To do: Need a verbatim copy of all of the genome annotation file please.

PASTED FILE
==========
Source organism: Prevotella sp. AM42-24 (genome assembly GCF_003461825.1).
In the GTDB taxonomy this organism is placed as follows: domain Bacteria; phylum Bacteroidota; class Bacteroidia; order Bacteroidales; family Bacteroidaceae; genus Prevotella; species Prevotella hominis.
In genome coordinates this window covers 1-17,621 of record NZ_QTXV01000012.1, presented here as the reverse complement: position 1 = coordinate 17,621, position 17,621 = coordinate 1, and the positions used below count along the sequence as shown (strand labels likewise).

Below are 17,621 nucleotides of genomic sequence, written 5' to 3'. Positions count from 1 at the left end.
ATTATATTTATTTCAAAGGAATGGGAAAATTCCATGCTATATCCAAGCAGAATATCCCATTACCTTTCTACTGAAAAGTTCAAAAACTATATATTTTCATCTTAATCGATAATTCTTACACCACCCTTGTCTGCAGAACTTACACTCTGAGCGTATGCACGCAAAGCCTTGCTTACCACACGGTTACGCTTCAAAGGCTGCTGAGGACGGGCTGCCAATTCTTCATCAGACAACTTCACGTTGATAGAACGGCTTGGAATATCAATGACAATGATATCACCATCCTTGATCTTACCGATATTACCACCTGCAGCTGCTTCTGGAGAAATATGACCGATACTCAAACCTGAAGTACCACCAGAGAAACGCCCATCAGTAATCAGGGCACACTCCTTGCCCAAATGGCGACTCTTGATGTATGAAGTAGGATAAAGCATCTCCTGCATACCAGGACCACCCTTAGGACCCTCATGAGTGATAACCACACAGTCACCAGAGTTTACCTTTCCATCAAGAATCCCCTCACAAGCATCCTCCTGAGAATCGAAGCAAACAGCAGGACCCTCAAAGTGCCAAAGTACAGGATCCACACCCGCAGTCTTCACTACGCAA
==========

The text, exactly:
Source organism: Prevotella sp. AM42-24 (genome assembly GCF_003461825.1).
In the GTDB taxonomy this organism is placed as follows: domain Bacteria; phylum Bacteroidota; class Bacteroidia; order Bacteroidales; family Bacteroidaceae; genus Prevotella; species Prevotella hominis.
In genome coordinates this window covers 1-17,621 of record NZ_QTXV01000012.1, presented here as the reverse complement: position 1 = coordinate 17,621, position 17,621 = coordinate 1, and the positions used below count along the sequence as shown (strand labels likewise).

Below are 17,621 nucleotides of genomic sequence, written 5' to 3'. Positions count from 1 at the left end.
ATTATATTTATTTCAAAGGAATGGGAAAATTCCATGCTATATCCAAGCAGAATATCCCATTACCTTTCTACTGAAAAGTTCAAAAACTATATATTTTCATCTTAATCGATAATTCTTACACCACCCTTGTCTGCAGAACTTACACTCTGAGCGTATGCACGCAAAGCCTTGCTTACCACACGGTTACGCTTCAAAGGCTGCTGAGGACGGGCTGCCAATTCTTCATCAGACAACTTCACGTTGATAGAACGGCTTGGAATATCAATGACAATGATATCACCATCCTTGATCTTACCGATATTACCACCTGCAGCTGCTTCTGGAGAAATATGACCGATACTCAAACCTGAAGTACCACCAGAGAAACGCCCATCAGTAATCAGGGCACACTCCTTGCCCAAATGGCGACTCTTGATGTATGAAGTAGGATAAAGCATCTCCTGCATACCAGGACCACCCTTAGGACCCTCATGAGTGATAACCACACAGTCACCAGAGTTTACCTTTCCATCAAGAATCCCCTCACAAGCATCCTCCTGAGAATCGAAGCAAACAGCAGGACCCTCAAAGTGCCAAAGTACAGGATCCACACCCGCAGTCTTCACTACGCAA